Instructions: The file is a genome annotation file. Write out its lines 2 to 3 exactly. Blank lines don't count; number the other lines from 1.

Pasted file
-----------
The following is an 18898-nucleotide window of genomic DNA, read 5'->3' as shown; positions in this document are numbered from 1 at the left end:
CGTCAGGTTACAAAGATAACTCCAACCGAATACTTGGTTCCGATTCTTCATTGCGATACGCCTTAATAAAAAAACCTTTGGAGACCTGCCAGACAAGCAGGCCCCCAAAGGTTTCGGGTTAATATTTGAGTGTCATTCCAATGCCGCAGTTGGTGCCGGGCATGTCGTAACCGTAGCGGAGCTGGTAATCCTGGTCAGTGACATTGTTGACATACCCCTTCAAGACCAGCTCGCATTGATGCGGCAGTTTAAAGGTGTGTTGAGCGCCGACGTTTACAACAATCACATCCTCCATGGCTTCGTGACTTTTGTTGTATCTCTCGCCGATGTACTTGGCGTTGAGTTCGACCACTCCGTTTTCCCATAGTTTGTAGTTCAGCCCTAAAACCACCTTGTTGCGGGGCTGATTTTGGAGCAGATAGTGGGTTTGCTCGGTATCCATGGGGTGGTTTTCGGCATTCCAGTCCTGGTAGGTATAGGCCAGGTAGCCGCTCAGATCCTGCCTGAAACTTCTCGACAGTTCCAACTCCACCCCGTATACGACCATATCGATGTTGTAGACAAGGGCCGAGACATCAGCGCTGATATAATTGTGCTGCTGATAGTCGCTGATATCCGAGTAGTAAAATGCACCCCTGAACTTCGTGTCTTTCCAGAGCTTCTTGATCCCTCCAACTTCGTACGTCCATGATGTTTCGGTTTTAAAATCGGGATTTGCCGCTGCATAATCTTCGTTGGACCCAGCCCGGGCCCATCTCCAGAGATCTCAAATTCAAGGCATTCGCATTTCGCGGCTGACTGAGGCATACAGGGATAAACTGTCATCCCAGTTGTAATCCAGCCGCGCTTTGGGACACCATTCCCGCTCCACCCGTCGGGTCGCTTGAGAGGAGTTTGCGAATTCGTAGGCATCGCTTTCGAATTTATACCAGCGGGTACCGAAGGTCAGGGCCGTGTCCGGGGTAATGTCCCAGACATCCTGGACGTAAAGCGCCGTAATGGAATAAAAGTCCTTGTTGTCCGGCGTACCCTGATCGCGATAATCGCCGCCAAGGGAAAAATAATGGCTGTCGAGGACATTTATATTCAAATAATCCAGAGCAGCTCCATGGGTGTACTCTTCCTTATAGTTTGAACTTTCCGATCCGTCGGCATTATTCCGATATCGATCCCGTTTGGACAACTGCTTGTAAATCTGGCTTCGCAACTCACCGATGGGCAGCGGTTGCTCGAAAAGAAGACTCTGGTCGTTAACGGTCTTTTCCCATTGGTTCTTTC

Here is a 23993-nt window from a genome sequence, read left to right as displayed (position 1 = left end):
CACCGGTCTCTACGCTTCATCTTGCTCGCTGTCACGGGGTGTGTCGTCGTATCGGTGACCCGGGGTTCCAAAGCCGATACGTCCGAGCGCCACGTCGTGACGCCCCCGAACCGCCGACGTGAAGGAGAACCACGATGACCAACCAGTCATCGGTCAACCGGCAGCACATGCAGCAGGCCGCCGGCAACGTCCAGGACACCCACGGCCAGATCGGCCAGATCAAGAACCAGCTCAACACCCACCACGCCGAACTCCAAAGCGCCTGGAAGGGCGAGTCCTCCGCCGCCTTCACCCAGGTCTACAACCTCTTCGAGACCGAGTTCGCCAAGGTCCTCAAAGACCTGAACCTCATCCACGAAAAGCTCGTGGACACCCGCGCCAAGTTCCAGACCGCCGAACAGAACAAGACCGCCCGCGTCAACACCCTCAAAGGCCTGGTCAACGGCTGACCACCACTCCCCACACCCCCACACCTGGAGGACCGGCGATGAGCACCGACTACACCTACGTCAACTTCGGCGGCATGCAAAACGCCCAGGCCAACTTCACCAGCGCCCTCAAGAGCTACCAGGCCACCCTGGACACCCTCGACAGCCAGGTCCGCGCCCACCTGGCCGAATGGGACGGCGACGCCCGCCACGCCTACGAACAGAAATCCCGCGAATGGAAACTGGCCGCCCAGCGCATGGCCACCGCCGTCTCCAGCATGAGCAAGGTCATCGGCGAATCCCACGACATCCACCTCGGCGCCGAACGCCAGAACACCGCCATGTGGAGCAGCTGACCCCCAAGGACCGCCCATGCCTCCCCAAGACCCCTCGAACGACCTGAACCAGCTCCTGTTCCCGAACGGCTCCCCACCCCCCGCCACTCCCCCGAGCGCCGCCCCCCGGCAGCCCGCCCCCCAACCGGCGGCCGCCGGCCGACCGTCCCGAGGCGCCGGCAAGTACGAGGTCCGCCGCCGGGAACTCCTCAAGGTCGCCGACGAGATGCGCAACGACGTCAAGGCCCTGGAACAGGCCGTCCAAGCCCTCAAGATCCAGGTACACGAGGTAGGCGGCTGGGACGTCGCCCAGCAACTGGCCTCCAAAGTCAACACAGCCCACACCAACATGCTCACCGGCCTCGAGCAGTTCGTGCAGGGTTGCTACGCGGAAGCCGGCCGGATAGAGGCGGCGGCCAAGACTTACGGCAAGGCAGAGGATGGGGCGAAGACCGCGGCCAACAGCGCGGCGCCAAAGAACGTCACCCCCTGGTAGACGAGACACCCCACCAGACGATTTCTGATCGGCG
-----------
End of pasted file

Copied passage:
CGTCAGGTTACAAAGATAACTCCAACCGAATACTTGGTTCCGATTCTTCATTGCGATACGCCTTAATAAAAAAACCTTTGGAGACCTGCCAGACAAGCAGGCCCCCAAAGGTTTCGGGTTAATATTTGAGTGTCATTCCAATGCCGCAGTTGGTGCCGGGCATGTCGTAACCGTAGCGGAGCTGGTAATCCTGGTCAGTGACATTGTTGACATACCCCTTCAAGACCAGCTCGCATTGATGCGGCAGTTTAAAGGTGTGTTGAGCGCCGACGTTTACAACAATCACATCCTCCATGGCTTCGTGACTTTTGTTGTATCTCTCGCCGATGTACTTGGCGTTGAGTTCGACCACTCCGTTTTCCCATAGTTTGTAGTTCAGCCCTAAAACCACCTTGTTGCGGGGCTGATTTTGGAGCAGATAGTGGGTTTGCTCGGTATCCATGGGGTGGTTTTCGGCATTCCAGTCCTGGTAGGTATAGGCCAGGTAGCCGCTCAGATCCTGCCTGAAACTTCTCGACAGTTCCAACTCCACCCCGTATACGACCATATCGATGTTGTAGACAAGGGCCGAGACATCAGCGCTGATATAATTGTGCTGCTGATAGTCGCTGATATCCGAGTAGTAAAATGCACCCCTGAACTTCGTGTCTTTCCAGAGCTTCTTGATCCCTCCAACTTCGTACGTCCATGATGTTTCGGTTTTAAAATCGGGATTTGCCGCTGCATAATCTTCGTTGGACCCAGCCCGGGCCCATCTCCAGAGATCTCAAATTCAAGGCATTCGCATTTCGCGGCTGACTGAGGCATACAGGGATAAACTGTCATCCCAGTTGTAATCCAGCCGCGCTTTGGGACACCATTCCCGCTCCACCCGTCGGGTCGCTTGAGAGGAGTTTGCGAATTCGTAGGCATCGCTTTCGAATTTATACCAGCGGGTACCGAAGGTCAGGGCCGTGTCCGGGGTAATGTCCCAGACATCCTGGACGTAAAGCGCCGTAATGGAATAAAAGTCCTTGTTGTCCGGCGTACCCTGATCGCGATAATCGCCGCCAAGGGAAAAATAATGGCTGTCGAGGACATTTATATTCAAATAATCCAGAGCAGCTCCATGGGTGTACTCTTCCTTATAGTTTGAACTTTCCGATCCGTCGGCATTATTCCGATATCGATCCCGTTTGGACAACTGCTTGTAAATCTGGCTTCGCAACTCACCGATGGGCAGCGGTTGCTCGAAAAGAAGACTCTGGTCGTTAACGGTCTTTTCCCATTGGTTCTTTC

Here is a 23993-nt window from a genome sequence, read left to right as displayed (position 1 = left end):